Why You Must Pay Off Your Mortgage Before Retiring

Should you pay off you mortgage before retiring? Only if you want to actually enjoy retirement.

A study for government mortgage buyer Fannie Mae showed a growing number of elderly people are carrying mortgage debt over into retirement.

According to the report, more than half (51%) of baby boomers between the ages of 65 and 69 reached retirement age still burdened with mortgage responsibilities.

While this is a high percentage, it is actually lower compared to two decades ago.

In 2000 about 60% of the elderly from that generation, the so-called silent generation, entered retirement age with a mortgage still hanging over their heads.

Even though the percentage of mortgage-burdened retirees has fallen, it is still a worrisome issue. The act of finally paying off a mortgage used to be an important life milestone, especially for those about to enter retirement age.

The new study points to a growing concern for the baby boomer generation: Mortgage debt greatly compromising their chances for financial stability throughout retirement.

If retirees have to contend with exorbitant mortgage payments, then they will have to short shrift other non-housing related expenses, such as medical costs, food, utilities, transportation and various other expenses.

The potential for retirees to have their homes foreclosed upon, and to find themselves be evicted, also increases dramatically.

Better planning

Retirement life should be a well-planned life journey. You should have enough money saved to cover all of the standard of living expenses of post-retirement living.

Retirement living is really about sticking to a budget and having a lifestyle plan. It must be in order to maintain a retirement lifestyle for as long as possible.

Yet we are prone to sickness and illness as we get older. Employment opportunities and rates of income diminish as we age, too.

For instance, the average retired couple barely makes $40,000 annually. Over half of all retired individuals over the age of 65 make less than $20,000 a year.

Meanwhile, the average retiree needs to spend anywhere from $40,000 to $46,000 a year just to live. Medical expenses can top $280,000 for a couple in retirement, according to Fidelity Investments.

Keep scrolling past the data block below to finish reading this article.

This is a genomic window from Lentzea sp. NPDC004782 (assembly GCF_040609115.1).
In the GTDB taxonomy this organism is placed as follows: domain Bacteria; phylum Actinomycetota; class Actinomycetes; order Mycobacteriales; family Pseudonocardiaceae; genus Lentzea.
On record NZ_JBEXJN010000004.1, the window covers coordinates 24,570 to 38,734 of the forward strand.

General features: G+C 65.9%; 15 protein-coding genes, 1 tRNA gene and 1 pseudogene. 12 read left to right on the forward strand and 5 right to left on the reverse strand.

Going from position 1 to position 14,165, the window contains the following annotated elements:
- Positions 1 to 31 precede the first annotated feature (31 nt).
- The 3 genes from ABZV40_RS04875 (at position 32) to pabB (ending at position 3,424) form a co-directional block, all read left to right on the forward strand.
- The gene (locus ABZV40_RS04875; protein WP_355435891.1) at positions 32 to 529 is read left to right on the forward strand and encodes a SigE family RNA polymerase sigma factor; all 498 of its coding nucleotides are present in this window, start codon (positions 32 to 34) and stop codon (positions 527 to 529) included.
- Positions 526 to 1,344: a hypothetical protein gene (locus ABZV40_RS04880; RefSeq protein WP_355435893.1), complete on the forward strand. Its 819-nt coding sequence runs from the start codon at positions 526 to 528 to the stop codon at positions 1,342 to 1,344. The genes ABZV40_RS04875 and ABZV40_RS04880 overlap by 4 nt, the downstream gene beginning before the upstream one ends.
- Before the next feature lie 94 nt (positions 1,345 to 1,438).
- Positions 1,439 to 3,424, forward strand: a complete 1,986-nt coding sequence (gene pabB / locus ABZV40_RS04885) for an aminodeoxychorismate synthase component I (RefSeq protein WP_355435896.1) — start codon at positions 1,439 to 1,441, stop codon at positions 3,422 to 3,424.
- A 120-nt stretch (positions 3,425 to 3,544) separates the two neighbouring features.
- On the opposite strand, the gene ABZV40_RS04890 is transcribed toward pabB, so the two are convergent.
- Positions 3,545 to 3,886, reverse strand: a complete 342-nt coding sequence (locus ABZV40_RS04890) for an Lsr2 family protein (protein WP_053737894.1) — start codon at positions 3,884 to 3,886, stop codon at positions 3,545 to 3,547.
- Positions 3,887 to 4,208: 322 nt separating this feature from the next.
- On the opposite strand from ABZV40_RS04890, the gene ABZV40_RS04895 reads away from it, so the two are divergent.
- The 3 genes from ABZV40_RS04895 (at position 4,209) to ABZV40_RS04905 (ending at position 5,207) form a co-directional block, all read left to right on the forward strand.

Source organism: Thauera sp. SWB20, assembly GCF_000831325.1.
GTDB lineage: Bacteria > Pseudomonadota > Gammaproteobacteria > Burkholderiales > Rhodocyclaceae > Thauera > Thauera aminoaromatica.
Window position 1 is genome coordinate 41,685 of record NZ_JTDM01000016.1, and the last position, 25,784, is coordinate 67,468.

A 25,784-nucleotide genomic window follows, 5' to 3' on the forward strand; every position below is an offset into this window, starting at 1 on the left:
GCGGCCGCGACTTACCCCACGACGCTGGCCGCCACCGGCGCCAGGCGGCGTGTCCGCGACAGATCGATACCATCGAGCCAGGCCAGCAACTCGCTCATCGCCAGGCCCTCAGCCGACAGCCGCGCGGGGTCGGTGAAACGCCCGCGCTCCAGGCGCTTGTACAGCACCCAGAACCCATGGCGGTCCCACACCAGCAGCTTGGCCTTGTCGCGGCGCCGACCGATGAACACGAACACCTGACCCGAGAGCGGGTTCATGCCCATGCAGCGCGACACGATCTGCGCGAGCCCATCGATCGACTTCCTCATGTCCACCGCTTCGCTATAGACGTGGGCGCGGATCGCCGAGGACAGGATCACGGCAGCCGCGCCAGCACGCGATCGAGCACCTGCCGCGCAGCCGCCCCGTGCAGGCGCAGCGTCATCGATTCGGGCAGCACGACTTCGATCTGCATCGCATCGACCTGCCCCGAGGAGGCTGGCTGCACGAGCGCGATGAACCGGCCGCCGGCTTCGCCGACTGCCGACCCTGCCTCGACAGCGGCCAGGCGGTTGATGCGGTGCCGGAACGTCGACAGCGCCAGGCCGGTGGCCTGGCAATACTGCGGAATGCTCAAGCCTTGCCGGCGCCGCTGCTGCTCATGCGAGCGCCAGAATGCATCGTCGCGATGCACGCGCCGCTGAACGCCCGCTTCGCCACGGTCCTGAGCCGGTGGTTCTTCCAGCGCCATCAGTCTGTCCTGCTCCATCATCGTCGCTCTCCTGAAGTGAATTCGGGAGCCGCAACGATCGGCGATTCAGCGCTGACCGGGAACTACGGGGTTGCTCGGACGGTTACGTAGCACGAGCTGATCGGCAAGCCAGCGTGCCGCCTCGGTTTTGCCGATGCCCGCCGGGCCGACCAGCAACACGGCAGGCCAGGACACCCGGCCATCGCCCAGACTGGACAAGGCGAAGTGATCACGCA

That’s why it’s important to plan. That starts with paying off your mortgage before retirement — and every other major debt.

The average mortgage is between $150,000 to about $300,000. The average American pays anywhere between $1,000 to $2,000 a month in mortgage payments.

That’s a big chunk of your income if you bring in less than $40,000 a year.

Mortgages and taxes

The best reason to pay off your mortgage before retirement is to save your retirement fund.

What would be the point of years of meticulous planning and budgeting for retirement year expenses if it was all for the mortgage? Plus, the more that you withdraw from your retirement funds, the more you will have to pay taxes on those withdrawals.

There are tax penalties for early withdrawals from a tax-advantage retirement plan. Most plans have a 10% tax deduction penalty for withdrawals before the age of 59 and a half.

However, retirement fund withdrawals after that age are still taxed as regular income.

Baby boomers with sizable retirement funds thus can find themselves dipping into those fund just to pay off a mortgage, and being taxed on top of that.

Recent tax law changes also make it more difficult to benefit from mortgage tax deductions. While standard deduction amounts have doubled, taxpayers in high-tax areas no long benefit as much from itemizing.

The Joint Committee on Taxation, a congressional body, reports that about 14 million American households will benefit from the tax deductions for mortgage interest in 2018.

More than 33 million Americans benefited from those deductions the year before.

Home ownership, meanwhile, can be a primary key to a successful retirement. It is something that is yours and cannot be taken away.

No one will plan for your retirement like you will. Start as early as possible. Consult a financial advisor to help you devise how to pay off your mortgage before retirement.

If you have a retirement fund, start now on devising a budget strategy to prevent tax penalizing withdrawals for the sake of mortgage payments in your old age.

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